The Food of Love – your formula for successful breastfeeding
A review of Kate Evans’ The Food of Love: your formula for successful breastfeeding by Blue Milk
Motherhood, and breastfeeding particularly, can be a terribly earnest business and can consequently make for a deathly boring read. So it is refreshing when a writer comes along who can make a ‘how to’ motherhood book lively. Kate Evans is one such writer. Her style is relaxed, chatty and inclusive (not unlike really skilled bloggers), and her book about breastfeeding is both informative and enjoyable to read. Evans’ writing is greatly aided by her skills as a political cartoonist. The Food of Love is filled with hand-drawn illustrations, which as the book says means that if you’re too exhausted with new motherhood to read much you can still pick up the main points by flicking through the cartoons. Utterly charming, Evans’ breastfeeding mothers are depicted as a wonderful range of women with various ethnicities, sub-cultures and body shapes (including loads of different breasts). (Although one of Evans’ few oversights is its heteronormativity). The breastfeeding mothers in The Food of Love successfully destigmatise the physique of motherhood. When a mother in one of Evans’ cartoons hikes up her t-shirt to feed her baby you can see a post-pregnancy saggy tummy. And while her mothers will sometimes look absolutely serene feeding their babies, they might also be in a range of other real-life motherhood states like worn-out, distracted, or even simultaneously computering.
The Food of Love covers all the usual topics of breastfeeding; how to attach a baby to your nipple, how to know if your baby is getting enough milk, and how to cope with engorgement, but also goes where few other breastfeeding books have peered – including topics such as feminism and body image. And certainly no other ‘how to’ book that I’ve read has ventured into the problems of breastfeeding when it triggers memories of incest and sexual abuse for women. If I gave out stars for my reviews I would give this book an extra star all of its own for finally including this issue, which I suspect is a hidden and significant cause behind low breastfeeding rates. Evans’ section on post-natal depression, which includes strategies for partners on how to bring the problem up, is also second to none.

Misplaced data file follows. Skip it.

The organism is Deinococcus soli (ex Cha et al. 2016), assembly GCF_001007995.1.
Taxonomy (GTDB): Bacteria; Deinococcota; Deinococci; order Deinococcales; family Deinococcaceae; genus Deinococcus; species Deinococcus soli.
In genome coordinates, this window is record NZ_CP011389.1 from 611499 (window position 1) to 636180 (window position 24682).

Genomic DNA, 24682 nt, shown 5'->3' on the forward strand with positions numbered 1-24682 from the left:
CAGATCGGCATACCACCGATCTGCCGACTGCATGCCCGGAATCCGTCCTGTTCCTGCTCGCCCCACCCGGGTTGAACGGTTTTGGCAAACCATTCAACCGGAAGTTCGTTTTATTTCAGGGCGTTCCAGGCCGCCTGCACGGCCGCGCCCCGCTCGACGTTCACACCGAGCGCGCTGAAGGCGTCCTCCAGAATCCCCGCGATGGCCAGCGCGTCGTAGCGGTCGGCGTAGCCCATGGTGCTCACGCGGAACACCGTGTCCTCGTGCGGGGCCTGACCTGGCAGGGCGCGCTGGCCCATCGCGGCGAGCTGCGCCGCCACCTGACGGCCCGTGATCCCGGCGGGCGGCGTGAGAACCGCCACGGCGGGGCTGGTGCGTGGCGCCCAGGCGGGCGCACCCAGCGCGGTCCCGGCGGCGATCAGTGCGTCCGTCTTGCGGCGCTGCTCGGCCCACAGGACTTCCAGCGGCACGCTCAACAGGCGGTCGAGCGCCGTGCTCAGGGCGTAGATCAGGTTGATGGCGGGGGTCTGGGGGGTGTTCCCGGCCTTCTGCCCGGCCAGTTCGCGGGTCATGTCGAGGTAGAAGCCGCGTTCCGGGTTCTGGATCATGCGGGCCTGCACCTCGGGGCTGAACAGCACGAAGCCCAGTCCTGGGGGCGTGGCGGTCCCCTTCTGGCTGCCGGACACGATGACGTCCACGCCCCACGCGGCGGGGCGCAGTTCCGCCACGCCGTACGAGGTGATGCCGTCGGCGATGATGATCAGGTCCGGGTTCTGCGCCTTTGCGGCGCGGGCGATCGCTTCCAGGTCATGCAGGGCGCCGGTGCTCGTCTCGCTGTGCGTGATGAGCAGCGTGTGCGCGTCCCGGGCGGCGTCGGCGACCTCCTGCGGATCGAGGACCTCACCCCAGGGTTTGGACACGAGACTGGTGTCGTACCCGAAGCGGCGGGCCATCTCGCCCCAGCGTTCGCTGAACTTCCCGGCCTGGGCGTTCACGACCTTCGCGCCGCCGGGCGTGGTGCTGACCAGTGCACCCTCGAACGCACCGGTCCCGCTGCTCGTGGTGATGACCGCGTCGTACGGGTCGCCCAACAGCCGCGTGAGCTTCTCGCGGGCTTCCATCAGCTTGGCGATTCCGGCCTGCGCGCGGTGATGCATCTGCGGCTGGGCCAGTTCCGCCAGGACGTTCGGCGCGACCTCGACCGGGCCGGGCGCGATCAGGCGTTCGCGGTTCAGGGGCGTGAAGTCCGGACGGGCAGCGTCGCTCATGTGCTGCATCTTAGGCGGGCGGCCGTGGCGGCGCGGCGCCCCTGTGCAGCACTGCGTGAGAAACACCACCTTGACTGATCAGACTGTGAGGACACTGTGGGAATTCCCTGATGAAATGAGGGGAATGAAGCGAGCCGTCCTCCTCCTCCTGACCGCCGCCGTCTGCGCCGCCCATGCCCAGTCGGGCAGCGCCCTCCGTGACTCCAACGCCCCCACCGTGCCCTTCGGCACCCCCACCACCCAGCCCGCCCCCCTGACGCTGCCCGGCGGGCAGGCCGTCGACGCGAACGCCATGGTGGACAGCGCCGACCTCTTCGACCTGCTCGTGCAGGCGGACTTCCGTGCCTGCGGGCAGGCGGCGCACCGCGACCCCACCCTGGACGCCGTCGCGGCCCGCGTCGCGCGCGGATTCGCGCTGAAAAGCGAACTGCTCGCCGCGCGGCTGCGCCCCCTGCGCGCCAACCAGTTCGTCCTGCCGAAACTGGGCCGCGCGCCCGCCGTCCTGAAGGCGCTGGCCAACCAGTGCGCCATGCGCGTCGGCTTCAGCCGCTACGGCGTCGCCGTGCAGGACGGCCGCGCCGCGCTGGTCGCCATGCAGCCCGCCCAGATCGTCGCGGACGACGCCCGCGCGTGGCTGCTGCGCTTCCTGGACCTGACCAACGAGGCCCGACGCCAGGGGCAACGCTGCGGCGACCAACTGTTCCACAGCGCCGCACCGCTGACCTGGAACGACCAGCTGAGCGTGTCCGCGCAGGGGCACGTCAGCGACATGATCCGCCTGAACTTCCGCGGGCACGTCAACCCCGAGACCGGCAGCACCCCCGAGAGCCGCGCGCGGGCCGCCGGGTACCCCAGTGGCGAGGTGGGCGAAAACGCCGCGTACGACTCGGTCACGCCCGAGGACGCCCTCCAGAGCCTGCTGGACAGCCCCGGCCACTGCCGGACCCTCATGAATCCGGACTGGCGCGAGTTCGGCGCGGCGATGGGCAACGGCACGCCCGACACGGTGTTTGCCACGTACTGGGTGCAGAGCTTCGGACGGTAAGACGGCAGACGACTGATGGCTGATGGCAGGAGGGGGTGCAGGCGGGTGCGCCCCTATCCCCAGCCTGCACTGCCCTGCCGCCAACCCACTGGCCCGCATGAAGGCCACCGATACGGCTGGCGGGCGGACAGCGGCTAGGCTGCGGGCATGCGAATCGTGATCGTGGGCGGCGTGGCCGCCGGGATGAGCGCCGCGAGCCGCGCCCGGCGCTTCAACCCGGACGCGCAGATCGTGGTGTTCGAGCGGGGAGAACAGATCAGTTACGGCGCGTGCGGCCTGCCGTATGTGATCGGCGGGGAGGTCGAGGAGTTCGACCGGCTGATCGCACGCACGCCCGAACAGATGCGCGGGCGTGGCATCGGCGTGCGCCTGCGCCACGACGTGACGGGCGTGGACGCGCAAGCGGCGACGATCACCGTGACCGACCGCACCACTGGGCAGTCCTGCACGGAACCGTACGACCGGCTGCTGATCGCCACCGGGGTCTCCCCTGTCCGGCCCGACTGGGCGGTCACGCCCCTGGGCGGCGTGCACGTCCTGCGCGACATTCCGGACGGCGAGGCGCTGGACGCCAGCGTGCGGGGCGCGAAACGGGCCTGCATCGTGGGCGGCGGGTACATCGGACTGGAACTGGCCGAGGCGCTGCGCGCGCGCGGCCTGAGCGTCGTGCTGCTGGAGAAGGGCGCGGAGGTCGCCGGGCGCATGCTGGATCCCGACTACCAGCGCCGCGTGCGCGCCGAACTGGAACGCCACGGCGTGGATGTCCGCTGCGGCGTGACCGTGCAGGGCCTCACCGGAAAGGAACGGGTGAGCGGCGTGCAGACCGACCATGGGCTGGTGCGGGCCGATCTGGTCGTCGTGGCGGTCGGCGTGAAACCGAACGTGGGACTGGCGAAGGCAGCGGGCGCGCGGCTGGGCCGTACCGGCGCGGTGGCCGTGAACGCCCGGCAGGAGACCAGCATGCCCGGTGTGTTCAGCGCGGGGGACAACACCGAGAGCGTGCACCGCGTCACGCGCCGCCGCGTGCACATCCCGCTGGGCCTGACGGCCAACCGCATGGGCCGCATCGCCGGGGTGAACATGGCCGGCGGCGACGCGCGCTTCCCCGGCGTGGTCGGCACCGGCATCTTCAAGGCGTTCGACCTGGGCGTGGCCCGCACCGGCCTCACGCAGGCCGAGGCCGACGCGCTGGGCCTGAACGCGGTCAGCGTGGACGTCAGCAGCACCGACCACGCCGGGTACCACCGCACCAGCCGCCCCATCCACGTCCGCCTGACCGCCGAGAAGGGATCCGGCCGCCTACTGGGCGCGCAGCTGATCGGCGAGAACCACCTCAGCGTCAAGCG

My only caution with this book is one that I’d have with any breastfeeding book and that is that latching a tiny newborn’s mouth on to your eye-popping new nipples is tricky stuff, maybe too tricky for any book. The instructions in The Food of Loveread every bit as complicated as it was in practice for me the first time around. I’m not sure that I’d have got there through books alone, no matter how carefully they were written, and in the end it took several appointments with the best lactation consultant this city has to offer to fix my latchment problems.
The Food of Love also examines several of the stickier parenting debates, like co-sleeping versus separate rooms, and baby-wearing versus prams. Those women entirely not interested in giving co-sleeping, baby-wearing and the like a go may find Evans’ approach a little obtrusive because her enthusiasm for these practices is as great as it is for breastfeeding, but I doubt the book will drive those women away. Evans is a cheerful writer, and ultimately so endorsing of mothers (when was the last time you read a parenting book that concluded with instructions to ignore the book if in any way it has undermined your confidence as a parent?) that her book is unlikely to offend in spite of its partisan nature.
In sum, this book is adorable.